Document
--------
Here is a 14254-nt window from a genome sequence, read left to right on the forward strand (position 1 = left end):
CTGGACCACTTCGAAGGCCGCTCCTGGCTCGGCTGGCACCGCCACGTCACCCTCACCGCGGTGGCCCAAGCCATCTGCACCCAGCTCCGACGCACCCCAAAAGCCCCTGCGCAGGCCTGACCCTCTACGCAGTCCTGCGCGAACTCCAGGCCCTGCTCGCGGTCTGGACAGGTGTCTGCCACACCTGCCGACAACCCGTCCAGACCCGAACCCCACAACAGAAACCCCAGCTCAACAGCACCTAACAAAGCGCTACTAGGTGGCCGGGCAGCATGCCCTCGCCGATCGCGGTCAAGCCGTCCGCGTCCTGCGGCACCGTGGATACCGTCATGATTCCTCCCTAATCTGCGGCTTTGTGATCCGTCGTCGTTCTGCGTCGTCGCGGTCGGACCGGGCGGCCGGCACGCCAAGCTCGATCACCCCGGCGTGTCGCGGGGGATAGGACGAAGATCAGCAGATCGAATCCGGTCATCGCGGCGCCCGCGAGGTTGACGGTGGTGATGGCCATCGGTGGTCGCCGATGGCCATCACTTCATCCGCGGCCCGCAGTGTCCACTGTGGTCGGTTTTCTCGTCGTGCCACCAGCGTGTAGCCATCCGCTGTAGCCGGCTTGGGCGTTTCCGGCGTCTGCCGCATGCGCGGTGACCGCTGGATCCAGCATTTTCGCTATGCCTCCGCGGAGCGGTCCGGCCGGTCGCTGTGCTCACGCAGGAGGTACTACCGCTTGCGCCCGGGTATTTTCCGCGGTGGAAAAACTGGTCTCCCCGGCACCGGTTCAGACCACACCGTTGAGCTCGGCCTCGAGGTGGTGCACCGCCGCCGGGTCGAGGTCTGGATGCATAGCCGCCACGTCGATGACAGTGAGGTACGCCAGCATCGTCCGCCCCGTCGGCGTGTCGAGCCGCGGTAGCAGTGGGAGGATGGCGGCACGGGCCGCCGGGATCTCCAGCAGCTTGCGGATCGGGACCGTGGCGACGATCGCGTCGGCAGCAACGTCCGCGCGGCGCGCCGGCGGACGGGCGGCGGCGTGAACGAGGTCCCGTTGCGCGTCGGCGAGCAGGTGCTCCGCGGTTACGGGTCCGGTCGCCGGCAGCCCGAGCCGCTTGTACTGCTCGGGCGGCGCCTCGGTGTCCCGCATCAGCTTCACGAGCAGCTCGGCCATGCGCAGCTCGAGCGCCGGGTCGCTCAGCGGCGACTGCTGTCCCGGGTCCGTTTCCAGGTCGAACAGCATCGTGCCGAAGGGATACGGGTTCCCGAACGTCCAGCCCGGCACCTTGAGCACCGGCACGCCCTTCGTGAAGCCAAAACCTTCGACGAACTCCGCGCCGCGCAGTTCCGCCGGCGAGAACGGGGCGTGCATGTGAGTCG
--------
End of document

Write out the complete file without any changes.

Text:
Here is a 14254-nt window from a genome sequence, read left to right on the forward strand (position 1 = left end):
CTGGACCACTTCGAAGGCCGCTCCTGGCTCGGCTGGCACCGCCACGTCACCCTCACCGCGGTGGCCCAAGCCATCTGCACCCAGCTCCGACGCACCCCAAAAGCCCCTGCGCAGGCCTGACCCTCTACGCAGTCCTGCGCGAACTCCAGGCCCTGCTCGCGGTCTGGACAGGTGTCTGCCACACCTGCCGACAACCCGTCCAGACCCGAACCCCACAACAGAAACCCCAGCTCAACAGCACCTAACAAAGCGCTACTAGGTGGCCGGGCAGCATGCCCTCGCCGATCGCGGTCAAGCCGTCCGCGTCCTGCGGCACCGTGGATACCGTCATGATTCCTCCCTAATCTGCGGCTTTGTGATCCGTCGTCGTTCTGCGTCGTCGCGGTCGGACCGGGCGGCCGGCACGCCAAGCTCGATCACCCCGGCGTGTCGCGGGGGATAGGACGAAGATCAGCAGATCGAATCCGGTCATCGCGGCGCCCGCGAGGTTGACGGTGGTGATGGCCATCGGTGGTCGCCGATGGCCATCACTTCATCCGCGGCCCGCAGTGTCCACTGTGGTCGGTTTTCTCGTCGTGCCACCAGCGTGTAGCCATCCGCTGTAGCCGGCTTGGGCGTTTCCGGCGTCTGCCGCATGCGCGGTGACCGCTGGATCCAGCATTTTCGCTATGCCTCCGCGGAGCGGTCCGGCCGGTCGCTGTGCTCACGCAGGAGGTACTACCGCTTGCGCCCGGGTATTTTCCGCGGTGGAAAAACTGGTCTCCCCGGCACCGGTTCAGACCACACCGTTGAGCTCGGCCTCGAGGTGGTGCACCGCCGCCGGGTCGAGGTCTGGATGCATAGCCGCCACGTCGATGACAGTGAGGTACGCCAGCATCGTCCGCCCCGTCGGCGTGTCGAGCCGCGGTAGCAGTGGGAGGATGGCGGCACGGGCCGCCGGGATCTCCAGCAGCTTGCGGATCGGGACCGTGGCGACGATCGCGTCGGCAGCAACGTCCGCGCGGCGCGCCGGCGGACGGGCGGCGGCGTGAACGAGGTCCCGTTGCGCGTCGGCGAGCAGGTGCTCCGCGGTTACGGGTCCGGTCGCCGGCAGCCCGAGCCGCTTGTACTGCTCGGGCGGCGCCTCGGTGTCCCGCATCAGCTTCACGAGCAGCTCGGCCATGCGCAGCTCGAGCGCCGGGTCGCTCAGCGGCGACTGCTGTCCCGGGTCCGTTTCCAGGTCGAACAGCATCGTGCCGAAGGGATACGGGTTCCCGAACGTCCAGCCCGGCACCTTGAGCACCGGCACGCCCTTCGTGAAGCCAAAACCTTCGACGAACTCCGCGCCGCGCAGTTCCGCCGGCGAGAACGGGGCGTGCATGTGAGTCG